and curriculum, d. S. N. Kramer, The Sumerians, pp. 229 if.
SThe notion of a personal god was evolved by the Sumerian theo-
logians in response to the feeling that the leading deities of the
pantheon were too distant and aloof from the individual man, and
that the latter should therefore have an intermediary, a kind of "good
angel," to intercede on his behalf when the gods assembled (probably
every New Year's Day) to judge all men and decide their fates; d.
especially H. and H. A. Frankfort, et aI., Intellectual Adventure of
Ancient Man, pp. 203-04. Just how these personal gods were selected
by the individual or head of a family is uncertain, but we actUallyhave
the names of the "personal" deities of a number of Sumerian rulers
from the second half of the third millennium B.C.
Structurally speaking, our poetic tract. may be tentatively
divided into five sections. First comes a brief introductory ex-
hortation that man should praise and exalt his god and soothe
him with lamentations (lines 1-9). The poet then introduces the
unnamed individual who, upon being smitten with sickness and
misfortune, addresses his god with tears and prayers (lines 10-20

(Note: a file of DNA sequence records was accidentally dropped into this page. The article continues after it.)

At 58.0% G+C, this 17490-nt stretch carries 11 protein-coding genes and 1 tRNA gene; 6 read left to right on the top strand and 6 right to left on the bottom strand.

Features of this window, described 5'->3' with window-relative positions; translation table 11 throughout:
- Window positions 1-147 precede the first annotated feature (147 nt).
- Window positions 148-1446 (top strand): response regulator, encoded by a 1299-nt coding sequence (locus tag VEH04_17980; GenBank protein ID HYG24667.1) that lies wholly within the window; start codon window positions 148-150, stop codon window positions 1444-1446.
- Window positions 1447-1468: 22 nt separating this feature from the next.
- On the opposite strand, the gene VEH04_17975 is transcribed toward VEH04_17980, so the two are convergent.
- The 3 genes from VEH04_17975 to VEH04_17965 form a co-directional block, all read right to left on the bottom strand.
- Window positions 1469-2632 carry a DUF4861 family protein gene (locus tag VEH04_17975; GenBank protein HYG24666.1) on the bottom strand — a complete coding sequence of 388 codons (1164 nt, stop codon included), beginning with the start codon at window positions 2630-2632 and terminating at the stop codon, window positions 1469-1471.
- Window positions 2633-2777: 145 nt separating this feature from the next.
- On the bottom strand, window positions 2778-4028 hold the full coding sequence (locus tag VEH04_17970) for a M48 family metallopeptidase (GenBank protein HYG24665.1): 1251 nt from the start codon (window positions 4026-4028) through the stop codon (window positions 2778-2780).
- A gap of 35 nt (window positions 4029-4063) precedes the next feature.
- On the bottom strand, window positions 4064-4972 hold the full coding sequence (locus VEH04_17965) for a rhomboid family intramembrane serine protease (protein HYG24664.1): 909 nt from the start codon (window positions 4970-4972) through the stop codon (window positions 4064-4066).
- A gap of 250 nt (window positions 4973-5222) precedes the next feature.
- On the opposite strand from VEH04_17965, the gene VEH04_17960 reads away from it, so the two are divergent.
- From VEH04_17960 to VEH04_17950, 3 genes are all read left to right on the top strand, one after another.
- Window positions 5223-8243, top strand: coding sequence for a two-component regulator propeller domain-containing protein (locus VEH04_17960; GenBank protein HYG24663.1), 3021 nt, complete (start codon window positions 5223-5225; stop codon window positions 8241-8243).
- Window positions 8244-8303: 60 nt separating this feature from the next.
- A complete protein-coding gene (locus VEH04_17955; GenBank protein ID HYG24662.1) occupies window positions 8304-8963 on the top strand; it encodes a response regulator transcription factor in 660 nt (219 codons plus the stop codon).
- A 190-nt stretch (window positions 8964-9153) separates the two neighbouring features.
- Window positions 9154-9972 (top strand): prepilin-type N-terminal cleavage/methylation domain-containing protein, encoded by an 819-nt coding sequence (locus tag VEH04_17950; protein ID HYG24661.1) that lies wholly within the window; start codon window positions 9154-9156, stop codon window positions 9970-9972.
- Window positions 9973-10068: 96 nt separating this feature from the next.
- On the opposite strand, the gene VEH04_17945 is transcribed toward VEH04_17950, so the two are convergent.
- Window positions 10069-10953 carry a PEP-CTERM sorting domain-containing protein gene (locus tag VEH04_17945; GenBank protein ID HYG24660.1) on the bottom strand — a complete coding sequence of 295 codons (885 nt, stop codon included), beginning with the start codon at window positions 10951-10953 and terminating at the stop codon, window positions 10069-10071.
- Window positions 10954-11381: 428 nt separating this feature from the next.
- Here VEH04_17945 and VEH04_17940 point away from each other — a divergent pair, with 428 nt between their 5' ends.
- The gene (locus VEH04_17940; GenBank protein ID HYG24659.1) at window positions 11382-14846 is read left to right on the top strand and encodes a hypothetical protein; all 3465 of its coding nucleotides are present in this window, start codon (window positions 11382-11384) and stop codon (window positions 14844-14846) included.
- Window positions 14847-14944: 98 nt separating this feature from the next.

plus). There follows the sufferer's petition which constitutes the
major part of the poem (lines 26 minus-II6). It begins with a
description of the ill treatment accorded him by his fellow men-
friend and foe alike (lines 26-55); continues with a lament
against his bitter fate, including a rhetorical request to his kin
and to the professional singers to do likewise (lines 56-95); and
concludes with a confession of guilt and a direct plea for relief
and deliverance (lines 96-II6). Final!y comes the "happy ending,"
in which the poet informs us that the man's prayer did not go
unheeded, and that his god accepted the entreaties and delivered
him from his afflictions (lines II7-129). All this leads, of course,
to a further glorification of his god (Jines 130-end).
Two pieces belonging to this composition were first published
in STVC, Nos. 1 and 2, bUt the text was there assumed to be a
collection of proverbs rather than a connected essay. Later I
identified three other pieces, one in the University Museum, and
two in the Istanbul Museum of the Ancient Orient, and these
were published in Supplement to VT, III (1960), pp. 172-82,
together with a transliteration and translation of the text, which
could now be recognized as an essay concerned with the problem
of human suffering and what to do about it. Still later, E. 1.
Gordon identified another small piece in the University Mu-
seum; this was published in Bi. Or., XVII,pp. 149ff., where the
reader will also find a number of useful bibliographical details.
Let a man utter constantly the exaltedness of his god,
Let the young man5 praise artlessly the words of his god,
Let the inhabitant of the straightforward land moan,
In the house [of] s[ ong] let him interpret. . . to his
woman-friend and man-friend,
Soothe [his he ] art,
Bring forth. . . , utter. . . ,
Measureout. . . ,